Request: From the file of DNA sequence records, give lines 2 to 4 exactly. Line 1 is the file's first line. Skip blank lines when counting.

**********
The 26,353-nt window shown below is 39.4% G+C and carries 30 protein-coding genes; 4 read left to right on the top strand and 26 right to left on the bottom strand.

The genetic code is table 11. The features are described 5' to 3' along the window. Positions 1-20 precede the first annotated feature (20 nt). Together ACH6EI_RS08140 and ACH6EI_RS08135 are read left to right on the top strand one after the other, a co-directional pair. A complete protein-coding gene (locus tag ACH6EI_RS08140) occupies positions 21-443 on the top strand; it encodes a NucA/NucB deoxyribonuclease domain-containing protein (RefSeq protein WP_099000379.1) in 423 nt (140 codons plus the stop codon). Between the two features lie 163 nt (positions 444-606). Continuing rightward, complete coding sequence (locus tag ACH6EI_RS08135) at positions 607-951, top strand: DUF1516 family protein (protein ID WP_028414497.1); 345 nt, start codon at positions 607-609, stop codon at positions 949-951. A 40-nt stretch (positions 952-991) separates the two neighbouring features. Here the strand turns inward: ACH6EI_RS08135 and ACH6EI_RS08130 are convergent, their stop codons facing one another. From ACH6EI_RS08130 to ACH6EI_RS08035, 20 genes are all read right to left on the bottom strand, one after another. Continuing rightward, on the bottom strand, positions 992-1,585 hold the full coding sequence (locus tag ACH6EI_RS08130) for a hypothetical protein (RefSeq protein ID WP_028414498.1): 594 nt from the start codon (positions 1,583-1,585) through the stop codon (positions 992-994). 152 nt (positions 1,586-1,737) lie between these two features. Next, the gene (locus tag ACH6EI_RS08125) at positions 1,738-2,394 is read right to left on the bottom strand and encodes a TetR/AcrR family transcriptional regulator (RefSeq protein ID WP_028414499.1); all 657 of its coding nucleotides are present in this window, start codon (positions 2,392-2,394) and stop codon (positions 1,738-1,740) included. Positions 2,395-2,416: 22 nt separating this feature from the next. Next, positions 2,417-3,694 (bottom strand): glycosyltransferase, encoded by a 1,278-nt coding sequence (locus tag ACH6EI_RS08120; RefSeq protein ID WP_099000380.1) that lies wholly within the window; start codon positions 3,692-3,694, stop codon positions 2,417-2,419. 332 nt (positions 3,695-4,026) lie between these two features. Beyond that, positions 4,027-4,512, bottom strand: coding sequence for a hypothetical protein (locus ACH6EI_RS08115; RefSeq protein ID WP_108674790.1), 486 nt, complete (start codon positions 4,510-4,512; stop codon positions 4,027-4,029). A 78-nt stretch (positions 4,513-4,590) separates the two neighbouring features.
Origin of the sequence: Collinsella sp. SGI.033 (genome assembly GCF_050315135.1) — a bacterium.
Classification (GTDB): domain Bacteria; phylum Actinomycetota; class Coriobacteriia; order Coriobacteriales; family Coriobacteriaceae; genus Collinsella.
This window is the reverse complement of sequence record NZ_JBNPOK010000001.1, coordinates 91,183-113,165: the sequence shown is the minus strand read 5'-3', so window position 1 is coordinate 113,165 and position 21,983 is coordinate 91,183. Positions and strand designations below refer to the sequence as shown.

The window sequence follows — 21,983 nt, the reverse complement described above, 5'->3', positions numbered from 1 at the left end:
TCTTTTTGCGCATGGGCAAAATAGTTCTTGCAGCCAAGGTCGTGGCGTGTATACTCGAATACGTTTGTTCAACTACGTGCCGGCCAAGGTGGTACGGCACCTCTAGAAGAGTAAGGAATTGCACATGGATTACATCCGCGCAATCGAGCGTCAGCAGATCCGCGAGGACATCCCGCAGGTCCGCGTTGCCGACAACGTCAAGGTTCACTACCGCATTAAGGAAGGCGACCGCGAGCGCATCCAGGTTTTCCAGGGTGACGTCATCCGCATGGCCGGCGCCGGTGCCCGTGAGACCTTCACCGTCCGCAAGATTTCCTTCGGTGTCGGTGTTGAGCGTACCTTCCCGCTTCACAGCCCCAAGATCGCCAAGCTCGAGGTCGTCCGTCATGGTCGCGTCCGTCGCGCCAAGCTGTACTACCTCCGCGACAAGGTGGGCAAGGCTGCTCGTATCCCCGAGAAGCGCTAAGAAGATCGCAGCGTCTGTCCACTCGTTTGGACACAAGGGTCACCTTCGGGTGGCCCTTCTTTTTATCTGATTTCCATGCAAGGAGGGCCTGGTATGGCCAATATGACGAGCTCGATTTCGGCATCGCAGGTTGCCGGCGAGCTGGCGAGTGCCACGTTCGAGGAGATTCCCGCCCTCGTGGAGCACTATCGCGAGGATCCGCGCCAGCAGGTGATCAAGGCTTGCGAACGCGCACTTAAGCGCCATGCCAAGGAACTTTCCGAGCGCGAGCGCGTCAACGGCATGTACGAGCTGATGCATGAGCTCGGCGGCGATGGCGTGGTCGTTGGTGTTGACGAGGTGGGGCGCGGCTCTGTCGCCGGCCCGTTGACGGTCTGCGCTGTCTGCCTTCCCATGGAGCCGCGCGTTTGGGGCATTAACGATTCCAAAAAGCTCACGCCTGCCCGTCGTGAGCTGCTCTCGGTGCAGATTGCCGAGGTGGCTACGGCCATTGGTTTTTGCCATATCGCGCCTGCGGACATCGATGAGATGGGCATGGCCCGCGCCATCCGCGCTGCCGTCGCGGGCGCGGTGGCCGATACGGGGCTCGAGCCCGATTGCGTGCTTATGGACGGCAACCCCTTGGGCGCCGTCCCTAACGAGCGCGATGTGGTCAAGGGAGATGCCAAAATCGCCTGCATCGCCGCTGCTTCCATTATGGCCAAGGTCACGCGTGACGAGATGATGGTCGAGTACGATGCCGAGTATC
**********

The genetic code is table 11. The features are described 5' to 3' along the window. Positions 1-20 precede the first annotated feature (20 nt). Together ACH6EI_RS08140 and ACH6EI_RS08135 are read left to right on the top strand one after the other, a co-directional pair. A complete protein-coding gene (locus tag ACH6EI_RS08140) occupies positions 21-443 on the top strand; it encodes a NucA/NucB deoxyribonuclease domain-containing protein (RefSeq protein WP_099000379.1) in 423 nt (140 codons plus the stop codon). Between the two features lie 163 nt (positions 444-606). Continuing rightward, complete coding sequence (locus tag ACH6EI_RS08135) at positions 607-951, top strand: DUF1516 family protein (protein ID WP_028414497.1); 345 nt, start codon at positions 607-609, stop codon at positions 949-951. A 40-nt stretch (positions 952-991) separates the two neighbouring features. Here the strand turns inward: ACH6EI_RS08135 and ACH6EI_RS08130 are convergent, their stop codons facing one another. From ACH6EI_RS08130 to ACH6EI_RS08035, 20 genes are all read right to left on the bottom strand, one after another. Continuing rightward, on the bottom strand, positions 992-1,585 hold the full coding sequence (locus tag ACH6EI_RS08130) for a hypothetical protein (RefSeq protein ID WP_028414498.1): 594 nt from the start codon (positions 1,583-1,585) through the stop codon (positions 992-994). 152 nt (positions 1,586-1,737) lie between these two features. Next, the gene (locus tag ACH6EI_RS08125) at positions 1,738-2,394 is read right to left on the bottom strand and encodes a TetR/AcrR family transcriptional regulator (RefSeq protein ID WP_028414499.1); all 657 of its coding nucleotides are present in this window, start codon (positions 2,392-2,394) and stop codon (positions 1,738-1,740) included. Positions 2,395-2,416: 22 nt separating this feature from the next. Next, positions 2,417-3,694 (bottom strand): glycosyltransferase, encoded by a 1,278-nt coding sequence (locus tag ACH6EI_RS08120; RefSeq protein ID WP_099000380.1) that lies wholly within the window; start codon positions 3,692-3,694, stop codon positions 2,417-2,419. 332 nt (positions 3,695-4,026) lie between these two features. Beyond that, positions 4,027-4,512, bottom strand: coding sequence for a hypothetical protein (locus ACH6EI_RS08115; RefSeq protein ID WP_108674790.1), 486 nt, complete (start codon positions 4,510-4,512; stop codon positions 4,027-4,029). A 78-nt stretch (positions 4,513-4,590) separates the two neighbouring features.
Origin of the sequence: Collinsella sp. SGI.033 (genome assembly GCF_050315135.1) — a bacterium.
Classification (GTDB): domain Bacteria; phylum Actinomycetota; class Coriobacteriia; order Coriobacteriales; family Coriobacteriaceae; genus Collinsella.